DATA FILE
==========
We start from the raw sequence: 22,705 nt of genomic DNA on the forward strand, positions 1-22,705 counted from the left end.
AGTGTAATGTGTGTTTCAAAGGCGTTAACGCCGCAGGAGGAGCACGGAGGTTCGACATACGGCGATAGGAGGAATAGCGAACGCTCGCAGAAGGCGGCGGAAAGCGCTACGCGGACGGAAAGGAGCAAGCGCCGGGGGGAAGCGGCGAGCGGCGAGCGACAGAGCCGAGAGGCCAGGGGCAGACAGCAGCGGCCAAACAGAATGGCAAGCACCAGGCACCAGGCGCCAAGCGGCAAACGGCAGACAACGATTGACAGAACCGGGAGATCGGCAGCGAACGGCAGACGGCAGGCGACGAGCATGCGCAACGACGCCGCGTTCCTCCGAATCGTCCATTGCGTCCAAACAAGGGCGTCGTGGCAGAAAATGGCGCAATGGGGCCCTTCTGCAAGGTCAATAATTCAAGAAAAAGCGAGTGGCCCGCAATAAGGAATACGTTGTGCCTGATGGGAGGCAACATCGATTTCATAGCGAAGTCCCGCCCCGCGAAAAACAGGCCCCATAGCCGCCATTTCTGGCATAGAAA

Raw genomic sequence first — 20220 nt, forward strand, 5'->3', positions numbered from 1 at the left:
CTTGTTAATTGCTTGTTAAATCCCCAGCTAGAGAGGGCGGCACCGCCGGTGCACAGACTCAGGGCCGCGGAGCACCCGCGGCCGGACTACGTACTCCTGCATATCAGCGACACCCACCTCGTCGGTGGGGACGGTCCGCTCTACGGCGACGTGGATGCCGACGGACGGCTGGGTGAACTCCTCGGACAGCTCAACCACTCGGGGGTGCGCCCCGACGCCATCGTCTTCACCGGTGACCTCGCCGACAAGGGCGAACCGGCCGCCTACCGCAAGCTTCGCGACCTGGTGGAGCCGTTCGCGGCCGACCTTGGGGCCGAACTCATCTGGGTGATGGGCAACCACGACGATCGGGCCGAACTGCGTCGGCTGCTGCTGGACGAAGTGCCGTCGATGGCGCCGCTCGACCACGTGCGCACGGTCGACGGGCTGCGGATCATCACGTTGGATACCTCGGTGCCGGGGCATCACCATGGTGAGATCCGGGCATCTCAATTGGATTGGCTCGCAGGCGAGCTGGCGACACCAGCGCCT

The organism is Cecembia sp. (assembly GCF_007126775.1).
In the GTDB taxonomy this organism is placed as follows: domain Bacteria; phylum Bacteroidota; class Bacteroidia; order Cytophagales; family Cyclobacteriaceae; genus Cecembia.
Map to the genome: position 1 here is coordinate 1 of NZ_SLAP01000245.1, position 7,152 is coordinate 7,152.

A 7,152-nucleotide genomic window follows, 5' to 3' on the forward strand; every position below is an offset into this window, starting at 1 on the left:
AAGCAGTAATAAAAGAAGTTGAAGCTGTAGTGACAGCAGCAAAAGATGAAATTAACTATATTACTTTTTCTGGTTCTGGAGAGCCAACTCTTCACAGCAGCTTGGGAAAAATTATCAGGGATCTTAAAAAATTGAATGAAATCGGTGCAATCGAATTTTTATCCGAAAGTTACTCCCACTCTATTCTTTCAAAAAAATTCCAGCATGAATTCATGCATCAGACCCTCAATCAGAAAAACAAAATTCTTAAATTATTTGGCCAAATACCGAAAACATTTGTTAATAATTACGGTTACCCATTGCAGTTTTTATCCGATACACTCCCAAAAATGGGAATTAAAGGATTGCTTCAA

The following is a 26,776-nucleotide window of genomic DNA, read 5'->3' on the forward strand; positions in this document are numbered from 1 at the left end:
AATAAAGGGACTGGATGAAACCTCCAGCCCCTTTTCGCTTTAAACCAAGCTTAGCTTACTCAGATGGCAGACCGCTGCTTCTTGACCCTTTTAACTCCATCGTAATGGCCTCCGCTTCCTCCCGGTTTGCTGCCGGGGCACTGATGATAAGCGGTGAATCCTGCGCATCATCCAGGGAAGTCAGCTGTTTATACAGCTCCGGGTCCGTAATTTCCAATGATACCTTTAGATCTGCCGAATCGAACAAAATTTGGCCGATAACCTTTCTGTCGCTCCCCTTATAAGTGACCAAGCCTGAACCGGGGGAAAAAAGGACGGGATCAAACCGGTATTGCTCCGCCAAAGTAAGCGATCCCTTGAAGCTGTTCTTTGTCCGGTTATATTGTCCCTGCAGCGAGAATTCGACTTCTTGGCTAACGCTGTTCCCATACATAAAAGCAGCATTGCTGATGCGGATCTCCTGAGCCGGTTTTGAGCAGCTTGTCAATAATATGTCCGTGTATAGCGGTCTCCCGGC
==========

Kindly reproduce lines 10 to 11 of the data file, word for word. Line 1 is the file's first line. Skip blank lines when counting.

The following is a 26,776-nucleotide window of genomic DNA, read 5'->3' on the forward strand; positions in this document are numbered from 1 at the left end:
AATAAAGGGACTGGATGAAACCTCCAGCCCCTTTTCGCTTTAAACCAAGCTTAGCTTACTCAGATGGCAGACCGCTGCTTCTTGACCCTTTTAACTCCATCGTAATGGCCTCCGCTTCCTCCCGGTTTGCTGCCGGGGCACTGATGATAAGCGGTGAATCCTGCGCATCATCCAGGGAAGTCAGCTGTTTATACAGCTCCGGGTCCGTAATTTCCAATGATACCTTTAGATCTGCCGAATCGAACAAAATTTGGCCGATAACCTTTCTGTCGCTCCCCTTATAAGTGACCAAGCCTGAACCGGGGGAAAAAAGGACGGGATCAAACCGGTATTGCTCCGCCAAAGTAAGCGATCCCTTGAAGCTGTTCTTTGTCCGGTTATATTGTCCCTGCAGCGAGAATTCGACTTCTTGGCTAACGCTGTTCCCATACATAAAAGCAGCATTGCTGATGCGGATCTCCTGAGCCGGTTTTGAGCAGCTTGTCAATAATATGTCCGTGTATAGCGGTCTCCCGGC